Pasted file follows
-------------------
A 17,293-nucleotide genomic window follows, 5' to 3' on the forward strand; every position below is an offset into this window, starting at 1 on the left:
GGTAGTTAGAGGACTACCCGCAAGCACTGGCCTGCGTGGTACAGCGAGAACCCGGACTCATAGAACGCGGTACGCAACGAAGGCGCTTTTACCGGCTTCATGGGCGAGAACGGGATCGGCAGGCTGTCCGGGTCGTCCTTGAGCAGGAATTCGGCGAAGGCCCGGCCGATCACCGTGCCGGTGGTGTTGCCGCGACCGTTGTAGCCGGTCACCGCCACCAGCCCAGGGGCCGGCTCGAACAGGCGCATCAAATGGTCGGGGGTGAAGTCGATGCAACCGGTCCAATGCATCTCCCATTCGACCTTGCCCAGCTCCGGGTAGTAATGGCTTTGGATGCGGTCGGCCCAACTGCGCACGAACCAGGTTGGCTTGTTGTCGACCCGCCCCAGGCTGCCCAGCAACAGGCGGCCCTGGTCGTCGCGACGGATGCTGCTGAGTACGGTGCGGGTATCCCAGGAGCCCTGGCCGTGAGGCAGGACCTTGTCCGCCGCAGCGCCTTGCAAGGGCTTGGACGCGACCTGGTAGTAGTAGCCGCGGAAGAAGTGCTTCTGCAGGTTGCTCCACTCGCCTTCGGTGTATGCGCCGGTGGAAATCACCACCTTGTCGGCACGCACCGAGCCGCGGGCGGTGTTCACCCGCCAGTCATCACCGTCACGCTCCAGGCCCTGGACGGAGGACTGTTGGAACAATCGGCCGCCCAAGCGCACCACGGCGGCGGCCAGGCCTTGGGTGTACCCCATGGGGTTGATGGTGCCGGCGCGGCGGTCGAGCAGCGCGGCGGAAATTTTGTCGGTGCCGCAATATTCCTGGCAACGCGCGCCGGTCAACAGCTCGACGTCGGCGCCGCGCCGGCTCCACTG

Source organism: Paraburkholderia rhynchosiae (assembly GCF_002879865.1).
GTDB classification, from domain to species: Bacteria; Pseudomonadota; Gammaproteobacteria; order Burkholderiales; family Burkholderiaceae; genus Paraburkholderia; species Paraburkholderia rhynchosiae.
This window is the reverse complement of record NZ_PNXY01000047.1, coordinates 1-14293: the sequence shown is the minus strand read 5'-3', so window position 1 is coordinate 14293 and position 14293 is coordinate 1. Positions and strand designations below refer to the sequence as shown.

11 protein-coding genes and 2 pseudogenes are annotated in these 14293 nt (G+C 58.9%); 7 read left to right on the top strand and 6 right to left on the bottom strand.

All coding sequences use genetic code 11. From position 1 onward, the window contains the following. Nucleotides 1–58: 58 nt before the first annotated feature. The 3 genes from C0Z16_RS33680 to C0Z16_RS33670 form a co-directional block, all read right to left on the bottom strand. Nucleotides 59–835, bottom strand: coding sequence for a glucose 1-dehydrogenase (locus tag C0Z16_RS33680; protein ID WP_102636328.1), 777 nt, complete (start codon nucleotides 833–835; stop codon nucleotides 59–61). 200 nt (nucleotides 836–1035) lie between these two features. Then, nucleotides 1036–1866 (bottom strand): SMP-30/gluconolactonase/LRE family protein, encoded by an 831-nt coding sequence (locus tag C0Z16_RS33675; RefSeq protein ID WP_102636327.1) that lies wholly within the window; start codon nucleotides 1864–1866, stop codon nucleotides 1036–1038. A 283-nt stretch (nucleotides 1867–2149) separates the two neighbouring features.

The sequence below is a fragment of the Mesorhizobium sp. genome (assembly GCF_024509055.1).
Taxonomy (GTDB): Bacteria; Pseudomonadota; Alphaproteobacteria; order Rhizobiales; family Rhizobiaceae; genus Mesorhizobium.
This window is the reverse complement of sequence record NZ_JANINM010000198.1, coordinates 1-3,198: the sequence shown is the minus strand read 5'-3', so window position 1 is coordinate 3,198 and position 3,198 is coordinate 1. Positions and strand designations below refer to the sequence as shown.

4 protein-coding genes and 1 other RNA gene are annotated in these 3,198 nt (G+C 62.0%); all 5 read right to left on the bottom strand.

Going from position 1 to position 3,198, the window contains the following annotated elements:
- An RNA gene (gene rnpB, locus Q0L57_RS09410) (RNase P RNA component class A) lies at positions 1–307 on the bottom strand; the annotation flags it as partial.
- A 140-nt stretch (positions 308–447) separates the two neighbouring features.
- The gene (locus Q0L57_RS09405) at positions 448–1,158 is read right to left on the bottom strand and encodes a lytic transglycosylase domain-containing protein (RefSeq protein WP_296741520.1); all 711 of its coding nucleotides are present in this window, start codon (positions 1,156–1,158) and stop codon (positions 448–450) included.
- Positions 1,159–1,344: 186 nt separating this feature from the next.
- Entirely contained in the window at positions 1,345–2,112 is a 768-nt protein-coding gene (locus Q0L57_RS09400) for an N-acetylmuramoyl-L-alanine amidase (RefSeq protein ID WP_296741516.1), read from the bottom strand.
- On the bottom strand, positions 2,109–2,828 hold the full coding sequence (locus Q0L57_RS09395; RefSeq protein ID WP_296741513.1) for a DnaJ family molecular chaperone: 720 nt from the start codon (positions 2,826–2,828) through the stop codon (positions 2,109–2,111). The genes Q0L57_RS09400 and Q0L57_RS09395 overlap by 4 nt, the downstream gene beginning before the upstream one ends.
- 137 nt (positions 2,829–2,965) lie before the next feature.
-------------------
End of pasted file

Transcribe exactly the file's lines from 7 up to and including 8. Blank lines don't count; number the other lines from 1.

All coding sequences use genetic code 11. From position 1 onward, the window contains the following. Nucleotides 1–58: 58 nt before the first annotated feature. The 3 genes from C0Z16_RS33680 to C0Z16_RS33670 form a co-directional block, all read right to left on the bottom strand. Nucleotides 59–835, bottom strand: coding sequence for a glucose 1-dehydrogenase (locus tag C0Z16_RS33680; protein ID WP_102636328.1), 777 nt, complete (start codon nucleotides 833–835; stop codon nucleotides 59–61). 200 nt (nucleotides 836–1035) lie between these two features. Then, nucleotides 1036–1866 (bottom strand): SMP-30/gluconolactonase/LRE family protein, encoded by an 831-nt coding sequence (locus tag C0Z16_RS33675; RefSeq protein ID WP_102636327.1) that lies wholly within the window; start codon nucleotides 1864–1866, stop codon nucleotides 1036–1038. A 283-nt stretch (nucleotides 1867–2149) separates the two neighbouring features.

The sequence below is a fragment of the Mesorhizobium sp. genome (assembly GCF_024509055.1).